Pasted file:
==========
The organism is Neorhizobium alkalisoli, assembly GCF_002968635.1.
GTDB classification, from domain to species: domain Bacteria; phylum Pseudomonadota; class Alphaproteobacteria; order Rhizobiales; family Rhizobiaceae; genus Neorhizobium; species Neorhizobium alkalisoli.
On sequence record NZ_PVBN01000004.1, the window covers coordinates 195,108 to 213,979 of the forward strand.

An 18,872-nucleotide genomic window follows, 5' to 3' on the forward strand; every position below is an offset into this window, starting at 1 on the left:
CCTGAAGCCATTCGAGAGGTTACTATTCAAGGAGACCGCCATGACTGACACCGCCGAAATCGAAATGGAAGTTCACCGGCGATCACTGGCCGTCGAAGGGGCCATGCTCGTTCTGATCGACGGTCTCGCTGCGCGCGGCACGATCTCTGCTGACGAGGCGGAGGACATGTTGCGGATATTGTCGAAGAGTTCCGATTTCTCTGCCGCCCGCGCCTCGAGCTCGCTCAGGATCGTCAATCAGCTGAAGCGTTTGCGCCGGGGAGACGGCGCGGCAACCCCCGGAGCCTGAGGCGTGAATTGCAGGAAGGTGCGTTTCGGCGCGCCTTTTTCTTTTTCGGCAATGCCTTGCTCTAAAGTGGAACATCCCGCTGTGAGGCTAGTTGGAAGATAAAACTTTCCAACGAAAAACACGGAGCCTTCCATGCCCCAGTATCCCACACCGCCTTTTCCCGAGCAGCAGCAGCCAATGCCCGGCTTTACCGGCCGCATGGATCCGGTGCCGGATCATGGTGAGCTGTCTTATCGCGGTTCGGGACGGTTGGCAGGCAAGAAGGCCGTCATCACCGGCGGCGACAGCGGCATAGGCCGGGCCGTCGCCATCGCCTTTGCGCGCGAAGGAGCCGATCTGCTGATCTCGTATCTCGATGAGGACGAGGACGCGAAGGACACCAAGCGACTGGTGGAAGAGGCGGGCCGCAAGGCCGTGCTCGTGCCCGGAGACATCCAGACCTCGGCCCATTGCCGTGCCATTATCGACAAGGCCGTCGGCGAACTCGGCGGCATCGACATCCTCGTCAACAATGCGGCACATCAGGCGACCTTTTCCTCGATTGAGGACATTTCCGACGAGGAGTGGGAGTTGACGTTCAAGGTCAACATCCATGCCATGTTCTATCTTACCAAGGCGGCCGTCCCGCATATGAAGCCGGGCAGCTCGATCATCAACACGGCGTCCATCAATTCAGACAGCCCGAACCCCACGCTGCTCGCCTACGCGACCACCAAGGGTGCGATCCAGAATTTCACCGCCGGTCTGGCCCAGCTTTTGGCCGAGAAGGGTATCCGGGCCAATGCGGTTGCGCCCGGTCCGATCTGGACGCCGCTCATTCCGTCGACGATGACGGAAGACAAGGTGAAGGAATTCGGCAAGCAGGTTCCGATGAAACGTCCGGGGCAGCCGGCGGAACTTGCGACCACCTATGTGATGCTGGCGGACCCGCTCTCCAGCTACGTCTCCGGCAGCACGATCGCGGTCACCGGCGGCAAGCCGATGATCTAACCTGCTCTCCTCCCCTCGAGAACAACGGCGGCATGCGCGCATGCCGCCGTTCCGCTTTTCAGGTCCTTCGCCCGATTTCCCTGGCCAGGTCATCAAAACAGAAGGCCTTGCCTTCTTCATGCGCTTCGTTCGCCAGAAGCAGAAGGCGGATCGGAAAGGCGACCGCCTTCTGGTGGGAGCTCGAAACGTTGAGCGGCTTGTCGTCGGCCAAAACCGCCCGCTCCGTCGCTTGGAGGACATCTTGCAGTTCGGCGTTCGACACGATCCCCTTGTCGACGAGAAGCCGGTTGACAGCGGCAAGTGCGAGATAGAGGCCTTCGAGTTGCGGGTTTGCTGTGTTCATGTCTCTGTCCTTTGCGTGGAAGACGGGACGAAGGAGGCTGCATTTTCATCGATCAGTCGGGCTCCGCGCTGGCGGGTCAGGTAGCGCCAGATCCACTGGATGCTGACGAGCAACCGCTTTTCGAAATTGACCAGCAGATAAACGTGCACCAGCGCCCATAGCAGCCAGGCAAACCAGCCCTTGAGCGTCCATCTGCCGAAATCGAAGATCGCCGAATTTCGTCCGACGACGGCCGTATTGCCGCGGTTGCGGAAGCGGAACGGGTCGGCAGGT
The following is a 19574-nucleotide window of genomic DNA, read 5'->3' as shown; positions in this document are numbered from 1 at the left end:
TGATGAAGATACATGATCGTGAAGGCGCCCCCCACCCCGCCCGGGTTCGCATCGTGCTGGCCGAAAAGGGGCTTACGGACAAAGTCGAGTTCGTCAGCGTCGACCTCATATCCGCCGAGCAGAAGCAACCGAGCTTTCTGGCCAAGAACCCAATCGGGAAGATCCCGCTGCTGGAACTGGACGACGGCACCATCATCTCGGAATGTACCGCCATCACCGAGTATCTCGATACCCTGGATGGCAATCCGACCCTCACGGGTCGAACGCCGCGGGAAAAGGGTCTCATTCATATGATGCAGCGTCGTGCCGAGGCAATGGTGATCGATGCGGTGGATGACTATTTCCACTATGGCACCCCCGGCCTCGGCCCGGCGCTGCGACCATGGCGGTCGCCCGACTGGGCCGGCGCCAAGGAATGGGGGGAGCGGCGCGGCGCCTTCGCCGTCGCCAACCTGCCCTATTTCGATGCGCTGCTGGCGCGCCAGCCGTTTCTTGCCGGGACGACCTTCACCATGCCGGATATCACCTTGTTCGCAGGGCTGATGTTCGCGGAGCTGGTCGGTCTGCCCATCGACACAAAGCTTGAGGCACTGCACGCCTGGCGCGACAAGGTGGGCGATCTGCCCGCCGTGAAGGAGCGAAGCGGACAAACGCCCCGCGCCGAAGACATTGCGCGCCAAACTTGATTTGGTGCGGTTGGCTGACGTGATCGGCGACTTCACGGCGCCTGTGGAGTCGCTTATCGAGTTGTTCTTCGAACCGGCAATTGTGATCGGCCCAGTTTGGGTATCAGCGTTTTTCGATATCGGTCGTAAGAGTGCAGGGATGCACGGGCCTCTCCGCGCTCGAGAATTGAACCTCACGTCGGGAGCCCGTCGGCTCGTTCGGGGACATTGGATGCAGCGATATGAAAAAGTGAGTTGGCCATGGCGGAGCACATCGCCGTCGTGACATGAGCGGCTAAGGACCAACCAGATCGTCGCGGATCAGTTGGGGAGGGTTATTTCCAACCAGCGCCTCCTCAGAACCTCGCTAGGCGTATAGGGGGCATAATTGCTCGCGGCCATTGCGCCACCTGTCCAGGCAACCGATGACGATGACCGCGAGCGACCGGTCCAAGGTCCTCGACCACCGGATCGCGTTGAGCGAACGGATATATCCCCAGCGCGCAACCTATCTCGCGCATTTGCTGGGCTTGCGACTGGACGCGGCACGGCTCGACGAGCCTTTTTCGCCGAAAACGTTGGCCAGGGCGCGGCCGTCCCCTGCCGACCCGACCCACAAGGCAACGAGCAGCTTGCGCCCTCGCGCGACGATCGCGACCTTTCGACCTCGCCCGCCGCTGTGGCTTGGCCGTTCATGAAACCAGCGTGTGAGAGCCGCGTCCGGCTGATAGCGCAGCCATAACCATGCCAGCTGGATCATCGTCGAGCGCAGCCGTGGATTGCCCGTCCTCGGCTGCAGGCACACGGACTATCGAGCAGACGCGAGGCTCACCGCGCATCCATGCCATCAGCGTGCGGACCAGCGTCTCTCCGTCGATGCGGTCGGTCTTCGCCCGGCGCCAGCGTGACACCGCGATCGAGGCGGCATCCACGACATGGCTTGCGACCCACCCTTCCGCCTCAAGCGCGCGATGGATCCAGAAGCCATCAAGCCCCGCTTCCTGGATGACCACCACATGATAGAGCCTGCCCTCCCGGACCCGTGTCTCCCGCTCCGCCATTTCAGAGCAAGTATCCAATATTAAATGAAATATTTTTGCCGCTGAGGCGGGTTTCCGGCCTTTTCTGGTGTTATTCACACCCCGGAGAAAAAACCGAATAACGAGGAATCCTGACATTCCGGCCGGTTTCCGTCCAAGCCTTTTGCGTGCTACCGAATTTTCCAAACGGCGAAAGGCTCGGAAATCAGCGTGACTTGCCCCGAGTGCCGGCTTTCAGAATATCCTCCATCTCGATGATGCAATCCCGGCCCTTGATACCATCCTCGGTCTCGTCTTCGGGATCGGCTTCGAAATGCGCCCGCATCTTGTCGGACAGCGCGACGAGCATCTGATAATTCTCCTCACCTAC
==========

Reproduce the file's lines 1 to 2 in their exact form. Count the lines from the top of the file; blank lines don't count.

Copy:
The organism is Neorhizobium alkalisoli, assembly GCF_002968635.1.
GTDB classification, from domain to species: domain Bacteria; phylum Pseudomonadota; class Alphaproteobacteria; order Rhizobiales; family Rhizobiaceae; genus Neorhizobium; species Neorhizobium alkalisoli.